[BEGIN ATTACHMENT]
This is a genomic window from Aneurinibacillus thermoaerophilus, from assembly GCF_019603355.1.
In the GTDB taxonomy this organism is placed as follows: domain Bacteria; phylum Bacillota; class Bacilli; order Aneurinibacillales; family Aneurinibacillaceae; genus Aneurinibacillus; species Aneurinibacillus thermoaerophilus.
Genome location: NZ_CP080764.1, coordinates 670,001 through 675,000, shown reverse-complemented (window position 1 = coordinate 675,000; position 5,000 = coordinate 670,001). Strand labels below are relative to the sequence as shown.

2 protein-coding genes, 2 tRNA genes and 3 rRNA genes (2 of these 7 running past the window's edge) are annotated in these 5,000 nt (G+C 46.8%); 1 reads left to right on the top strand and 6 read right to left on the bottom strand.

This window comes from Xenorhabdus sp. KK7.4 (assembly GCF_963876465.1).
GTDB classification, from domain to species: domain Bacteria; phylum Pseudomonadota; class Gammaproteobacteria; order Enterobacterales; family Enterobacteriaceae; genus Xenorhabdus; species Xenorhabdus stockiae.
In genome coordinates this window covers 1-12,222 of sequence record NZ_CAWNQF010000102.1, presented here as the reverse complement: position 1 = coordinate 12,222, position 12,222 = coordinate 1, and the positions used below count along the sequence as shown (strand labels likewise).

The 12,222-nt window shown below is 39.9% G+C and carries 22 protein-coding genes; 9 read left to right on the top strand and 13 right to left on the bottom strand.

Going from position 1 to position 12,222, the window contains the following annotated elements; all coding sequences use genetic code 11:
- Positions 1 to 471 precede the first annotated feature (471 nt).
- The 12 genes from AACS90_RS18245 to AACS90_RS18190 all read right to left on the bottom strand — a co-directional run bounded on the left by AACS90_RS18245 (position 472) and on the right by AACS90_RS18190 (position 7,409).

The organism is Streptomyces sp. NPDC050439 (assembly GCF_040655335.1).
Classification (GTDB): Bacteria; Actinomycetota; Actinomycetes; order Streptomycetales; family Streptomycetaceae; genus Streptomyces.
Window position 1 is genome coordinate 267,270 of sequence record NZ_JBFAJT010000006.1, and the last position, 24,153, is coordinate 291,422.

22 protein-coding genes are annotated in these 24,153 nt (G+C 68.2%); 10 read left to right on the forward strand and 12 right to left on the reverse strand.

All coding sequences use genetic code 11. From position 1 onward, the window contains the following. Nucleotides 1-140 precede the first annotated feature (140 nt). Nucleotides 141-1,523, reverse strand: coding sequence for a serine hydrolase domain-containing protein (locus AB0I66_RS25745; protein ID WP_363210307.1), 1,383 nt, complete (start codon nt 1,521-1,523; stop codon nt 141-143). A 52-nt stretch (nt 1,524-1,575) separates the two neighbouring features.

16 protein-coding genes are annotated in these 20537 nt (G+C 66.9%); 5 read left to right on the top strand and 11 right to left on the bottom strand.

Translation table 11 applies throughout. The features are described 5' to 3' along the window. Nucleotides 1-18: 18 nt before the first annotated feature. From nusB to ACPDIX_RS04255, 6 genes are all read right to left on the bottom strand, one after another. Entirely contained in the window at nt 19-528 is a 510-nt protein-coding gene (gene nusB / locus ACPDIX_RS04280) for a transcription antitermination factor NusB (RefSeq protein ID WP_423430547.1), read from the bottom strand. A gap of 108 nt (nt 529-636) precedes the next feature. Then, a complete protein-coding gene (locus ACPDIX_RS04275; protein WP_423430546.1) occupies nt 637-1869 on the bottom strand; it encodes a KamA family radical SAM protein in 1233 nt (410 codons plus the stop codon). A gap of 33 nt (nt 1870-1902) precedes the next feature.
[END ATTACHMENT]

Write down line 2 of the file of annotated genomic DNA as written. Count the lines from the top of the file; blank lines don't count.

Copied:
In the GTDB taxonomy this organism is placed as follows: domain Bacteria; phylum Bacillota; class Bacilli; order Aneurinibacillales; family Aneurinibacillaceae; genus Aneurinibacillus; species Aneurinibacillus thermoaerophilus.